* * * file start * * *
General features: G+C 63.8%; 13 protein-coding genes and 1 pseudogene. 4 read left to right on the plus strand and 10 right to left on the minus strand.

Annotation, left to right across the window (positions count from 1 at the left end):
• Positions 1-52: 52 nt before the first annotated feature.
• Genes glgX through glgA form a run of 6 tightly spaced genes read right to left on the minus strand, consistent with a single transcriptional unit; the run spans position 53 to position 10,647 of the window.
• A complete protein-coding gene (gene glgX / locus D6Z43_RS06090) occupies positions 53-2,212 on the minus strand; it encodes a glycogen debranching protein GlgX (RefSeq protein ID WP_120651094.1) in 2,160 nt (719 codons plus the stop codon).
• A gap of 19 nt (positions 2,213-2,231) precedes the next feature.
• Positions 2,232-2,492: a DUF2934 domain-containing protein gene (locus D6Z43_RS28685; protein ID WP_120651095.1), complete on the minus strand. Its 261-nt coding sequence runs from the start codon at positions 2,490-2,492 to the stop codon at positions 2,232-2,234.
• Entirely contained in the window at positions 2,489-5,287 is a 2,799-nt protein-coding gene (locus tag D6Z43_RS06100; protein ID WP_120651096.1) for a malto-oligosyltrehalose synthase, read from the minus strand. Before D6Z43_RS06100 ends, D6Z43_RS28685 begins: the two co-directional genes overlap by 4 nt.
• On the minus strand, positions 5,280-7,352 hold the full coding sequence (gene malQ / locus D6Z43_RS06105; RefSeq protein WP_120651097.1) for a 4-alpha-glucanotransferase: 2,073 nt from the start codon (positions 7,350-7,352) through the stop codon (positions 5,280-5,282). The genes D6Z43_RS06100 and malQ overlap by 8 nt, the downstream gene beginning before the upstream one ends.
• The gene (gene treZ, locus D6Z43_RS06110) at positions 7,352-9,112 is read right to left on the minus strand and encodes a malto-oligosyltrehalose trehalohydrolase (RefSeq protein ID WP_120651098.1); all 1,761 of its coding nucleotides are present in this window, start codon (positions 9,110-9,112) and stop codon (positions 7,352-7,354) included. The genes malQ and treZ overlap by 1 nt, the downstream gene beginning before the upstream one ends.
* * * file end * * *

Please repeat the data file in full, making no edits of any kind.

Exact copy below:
General features: G+C 63.8%; 13 protein-coding genes and 1 pseudogene. 4 read left to right on the plus strand and 10 right to left on the minus strand.

Annotation, left to right across the window (positions count from 1 at the left end):
• Positions 1-52: 52 nt before the first annotated feature.
• Genes glgX through glgA form a run of 6 tightly spaced genes read right to left on the minus strand, consistent with a single transcriptional unit; the run spans position 53 to position 10,647 of the window.
• A complete protein-coding gene (gene glgX / locus D6Z43_RS06090) occupies positions 53-2,212 on the minus strand; it encodes a glycogen debranching protein GlgX (RefSeq protein ID WP_120651094.1) in 2,160 nt (719 codons plus the stop codon).
• A gap of 19 nt (positions 2,213-2,231) precedes the next feature.
• Positions 2,232-2,492: a DUF2934 domain-containing protein gene (locus D6Z43_RS28685; protein ID WP_120651095.1), complete on the minus strand. Its 261-nt coding sequence runs from the start codon at positions 2,490-2,492 to the stop codon at positions 2,232-2,234.
• Entirely contained in the window at positions 2,489-5,287 is a 2,799-nt protein-coding gene (locus tag D6Z43_RS06100; protein ID WP_120651096.1) for a malto-oligosyltrehalose synthase, read from the minus strand. Before D6Z43_RS06100 ends, D6Z43_RS28685 begins: the two co-directional genes overlap by 4 nt.
• On the minus strand, positions 5,280-7,352 hold the full coding sequence (gene malQ / locus D6Z43_RS06105; RefSeq protein WP_120651097.1) for a 4-alpha-glucanotransferase: 2,073 nt from the start codon (positions 7,350-7,352) through the stop codon (positions 5,280-5,282). The genes D6Z43_RS06100 and malQ overlap by 8 nt, the downstream gene beginning before the upstream one ends.
• The gene (gene treZ, locus D6Z43_RS06110) at positions 7,352-9,112 is read right to left on the minus strand and encodes a malto-oligosyltrehalose trehalohydrolase (RefSeq protein ID WP_120651098.1); all 1,761 of its coding nucleotides are present in this window, start codon (positions 9,110-9,112) and stop codon (positions 7,352-7,354) included. The genes malQ and treZ overlap by 1 nt, the downstream gene beginning before the upstream one ends.